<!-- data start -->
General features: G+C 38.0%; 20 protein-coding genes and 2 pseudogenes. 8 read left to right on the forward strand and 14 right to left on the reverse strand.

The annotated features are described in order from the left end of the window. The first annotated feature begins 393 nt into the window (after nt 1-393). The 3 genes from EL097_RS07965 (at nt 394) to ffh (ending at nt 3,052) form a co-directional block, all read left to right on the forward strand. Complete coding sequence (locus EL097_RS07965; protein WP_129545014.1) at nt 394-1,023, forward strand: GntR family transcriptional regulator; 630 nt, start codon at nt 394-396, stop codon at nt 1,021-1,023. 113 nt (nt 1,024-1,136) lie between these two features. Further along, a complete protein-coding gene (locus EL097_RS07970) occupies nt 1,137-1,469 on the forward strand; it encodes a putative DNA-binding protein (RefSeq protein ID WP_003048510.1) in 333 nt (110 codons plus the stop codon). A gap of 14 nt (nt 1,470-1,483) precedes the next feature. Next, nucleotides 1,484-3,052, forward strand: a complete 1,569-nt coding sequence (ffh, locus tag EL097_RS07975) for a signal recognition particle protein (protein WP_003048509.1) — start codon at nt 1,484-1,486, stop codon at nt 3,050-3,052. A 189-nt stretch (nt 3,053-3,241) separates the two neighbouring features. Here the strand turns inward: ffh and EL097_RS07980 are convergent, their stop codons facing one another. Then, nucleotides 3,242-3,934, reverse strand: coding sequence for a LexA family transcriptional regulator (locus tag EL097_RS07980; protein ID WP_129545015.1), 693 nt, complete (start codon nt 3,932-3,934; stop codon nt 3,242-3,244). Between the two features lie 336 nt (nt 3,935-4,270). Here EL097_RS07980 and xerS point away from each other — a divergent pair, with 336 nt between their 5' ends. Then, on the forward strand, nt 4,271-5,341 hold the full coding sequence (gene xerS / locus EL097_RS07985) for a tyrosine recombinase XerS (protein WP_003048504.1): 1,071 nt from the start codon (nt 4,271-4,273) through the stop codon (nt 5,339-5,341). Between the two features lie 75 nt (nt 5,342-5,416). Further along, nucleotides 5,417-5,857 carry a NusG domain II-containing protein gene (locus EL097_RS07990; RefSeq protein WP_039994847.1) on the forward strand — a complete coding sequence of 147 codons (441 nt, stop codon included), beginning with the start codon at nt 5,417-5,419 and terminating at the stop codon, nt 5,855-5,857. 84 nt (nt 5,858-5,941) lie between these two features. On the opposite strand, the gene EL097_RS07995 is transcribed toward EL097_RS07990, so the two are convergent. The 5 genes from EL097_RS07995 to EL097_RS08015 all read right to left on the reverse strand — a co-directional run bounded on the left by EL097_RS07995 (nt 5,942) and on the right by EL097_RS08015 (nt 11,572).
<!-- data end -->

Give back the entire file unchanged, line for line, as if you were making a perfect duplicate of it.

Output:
General features: G+C 38.0%; 20 protein-coding genes and 2 pseudogenes. 8 read left to right on the forward strand and 14 right to left on the reverse strand.

The annotated features are described in order from the left end of the window. The first annotated feature begins 393 nt into the window (after nt 1-393). The 3 genes from EL097_RS07965 (at nt 394) to ffh (ending at nt 3,052) form a co-directional block, all read left to right on the forward strand. Complete coding sequence (locus EL097_RS07965; protein WP_129545014.1) at nt 394-1,023, forward strand: GntR family transcriptional regulator; 630 nt, start codon at nt 394-396, stop codon at nt 1,021-1,023. 113 nt (nt 1,024-1,136) lie between these two features. Further along, a complete protein-coding gene (locus EL097_RS07970) occupies nt 1,137-1,469 on the forward strand; it encodes a putative DNA-binding protein (RefSeq protein ID WP_003048510.1) in 333 nt (110 codons plus the stop codon). A gap of 14 nt (nt 1,470-1,483) precedes the next feature. Next, nucleotides 1,484-3,052, forward strand: a complete 1,569-nt coding sequence (ffh, locus tag EL097_RS07975) for a signal recognition particle protein (protein WP_003048509.1) — start codon at nt 1,484-1,486, stop codon at nt 3,050-3,052. A 189-nt stretch (nt 3,053-3,241) separates the two neighbouring features. Here the strand turns inward: ffh and EL097_RS07980 are convergent, their stop codons facing one another. Then, nucleotides 3,242-3,934, reverse strand: coding sequence for a LexA family transcriptional regulator (locus tag EL097_RS07980; protein ID WP_129545015.1), 693 nt, complete (start codon nt 3,932-3,934; stop codon nt 3,242-3,244). Between the two features lie 336 nt (nt 3,935-4,270). Here EL097_RS07980 and xerS point away from each other — a divergent pair, with 336 nt between their 5' ends. Then, on the forward strand, nt 4,271-5,341 hold the full coding sequence (gene xerS / locus EL097_RS07985) for a tyrosine recombinase XerS (protein WP_003048504.1): 1,071 nt from the start codon (nt 4,271-4,273) through the stop codon (nt 5,339-5,341). Between the two features lie 75 nt (nt 5,342-5,416). Further along, nucleotides 5,417-5,857 carry a NusG domain II-containing protein gene (locus EL097_RS07990; RefSeq protein WP_039994847.1) on the forward strand — a complete coding sequence of 147 codons (441 nt, stop codon included), beginning with the start codon at nt 5,417-5,419 and terminating at the stop codon, nt 5,855-5,857. 84 nt (nt 5,858-5,941) lie between these two features. On the opposite strand, the gene EL097_RS07995 is transcribed toward EL097_RS07990, so the two are convergent. The 5 genes from EL097_RS07995 to EL097_RS08015 all read right to left on the reverse strand — a co-directional run bounded on the left by EL097_RS07995 (nt 5,942) and on the right by EL097_RS08015 (nt 11,572).